The deadiline for the consultation is appraoching and the church is panicking a little from the sounds of it.

Introducing same-sex marriage could lead to the church being forced out of its role of conducting weddings on behalf of the state, the church claimed in a potentially explosive submission in response to the government’s consultation on gay marriage, which closes on Thursday.

This issue could lead to the church being dis-established. And this is a bad thing? Surely it’ll ease the workload on the clergy, and that has got to be A Good Thing, hasn’t it?

In a 13-page submission, the church says it cannot support the proposal to enable all couples, regardless of their gender, to have a civil marriage ceremony.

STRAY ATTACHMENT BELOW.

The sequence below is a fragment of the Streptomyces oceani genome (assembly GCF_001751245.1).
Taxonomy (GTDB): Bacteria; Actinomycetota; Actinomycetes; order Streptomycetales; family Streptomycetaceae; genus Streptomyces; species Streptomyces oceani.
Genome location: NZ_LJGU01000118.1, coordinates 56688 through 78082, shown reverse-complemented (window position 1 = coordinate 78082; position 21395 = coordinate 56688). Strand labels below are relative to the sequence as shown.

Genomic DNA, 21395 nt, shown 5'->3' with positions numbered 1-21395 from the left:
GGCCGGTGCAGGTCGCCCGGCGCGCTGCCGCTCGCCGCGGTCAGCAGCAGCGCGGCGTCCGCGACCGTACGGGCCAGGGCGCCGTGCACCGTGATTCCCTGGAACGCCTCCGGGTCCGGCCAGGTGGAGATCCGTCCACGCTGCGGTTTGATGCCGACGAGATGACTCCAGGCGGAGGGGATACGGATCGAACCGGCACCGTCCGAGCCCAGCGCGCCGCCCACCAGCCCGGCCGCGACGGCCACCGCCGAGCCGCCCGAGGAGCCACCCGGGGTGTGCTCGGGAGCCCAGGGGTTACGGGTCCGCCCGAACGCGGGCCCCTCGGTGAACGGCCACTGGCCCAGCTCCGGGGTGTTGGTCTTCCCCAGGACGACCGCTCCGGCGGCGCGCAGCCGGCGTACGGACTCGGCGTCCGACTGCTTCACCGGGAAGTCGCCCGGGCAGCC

“Such a move would alter the intrinsic nature of marriage as the union of a man and a woman, as enshrined in human institutions throughout history,” it says.

It wouldn’t alter a thing for anyone except for the people that want to get married, and tell me if I’m wrong, but with civil partnerships already in place the only real difference would be what the union between two people of the same sex can legally be called.

“Marriage benefits society in many ways, not only by promoting mutuality and fidelity, but also by acknowledging an underlying biological complementarity which, for many, includes the possibility of procreation.”